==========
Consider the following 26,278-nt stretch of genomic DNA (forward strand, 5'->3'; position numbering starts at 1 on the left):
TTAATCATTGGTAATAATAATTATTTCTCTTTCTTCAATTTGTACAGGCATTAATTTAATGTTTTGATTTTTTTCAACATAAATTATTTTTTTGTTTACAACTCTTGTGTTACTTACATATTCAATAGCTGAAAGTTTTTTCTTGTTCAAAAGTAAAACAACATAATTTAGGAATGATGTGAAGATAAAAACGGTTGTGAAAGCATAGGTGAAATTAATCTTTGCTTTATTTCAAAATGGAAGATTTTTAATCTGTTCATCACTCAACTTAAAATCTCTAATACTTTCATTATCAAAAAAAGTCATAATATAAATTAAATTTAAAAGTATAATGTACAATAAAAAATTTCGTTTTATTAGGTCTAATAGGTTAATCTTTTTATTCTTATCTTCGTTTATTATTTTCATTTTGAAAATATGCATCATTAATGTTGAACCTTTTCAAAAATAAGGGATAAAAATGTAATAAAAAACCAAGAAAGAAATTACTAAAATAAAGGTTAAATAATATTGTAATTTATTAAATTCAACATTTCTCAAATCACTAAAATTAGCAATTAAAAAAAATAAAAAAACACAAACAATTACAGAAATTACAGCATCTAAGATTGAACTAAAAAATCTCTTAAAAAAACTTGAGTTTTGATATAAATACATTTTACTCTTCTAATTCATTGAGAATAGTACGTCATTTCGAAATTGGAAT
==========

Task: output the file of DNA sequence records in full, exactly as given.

Consider the following 26,278-nt stretch of genomic DNA (forward strand, 5'->3'; position numbering starts at 1 on the left):
TTAATCATTGGTAATAATAATTATTTCTCTTTCTTCAATTTGTACAGGCATTAATTTAATGTTTTGATTTTTTTCAACATAAATTATTTTTTTGTTTACAACTCTTGTGTTACTTACATATTCAATAGCTGAAAGTTTTTTCTTGTTCAAAAGTAAAACAACATAATTTAGGAATGATGTGAAGATAAAAACGGTTGTGAAAGCATAGGTGAAATTAATCTTTGCTTTATTTCAAAATGGAAGATTTTTAATCTGTTCATCACTCAACTTAAAATCTCTAATACTTTCATTATCAAAAAAAGTCATAATATAAATTAAATTTAAAAGTATAATGTACAATAAAAAATTTCGTTTTATTAGGTCTAATAGGTTAATCTTTTTATTCTTATCTTCGTTTATTATTTTCATTTTGAAAATATGCATCATTAATGTTGAACCTTTTCAAAAATAAGGGATAAAAATGTAATAAAAAACCAAGAAAGAAATTACTAAAATAAAGGTTAAATAATATTGTAATTTATTAAATTCAACATTTCTCAAATCACTAAAATTAGCAATTAAAAAAAATAAAAAAACACAAACAATTACAGAAATTACAGCATCTAAGATTGAACTAAAAAATCTCTTAAAAAAACTTGAGTTTTGATATAAATACATTTTACTCTTCTAATTCATTGAGAATAGTACGTCATTTCGAAATTGGAAT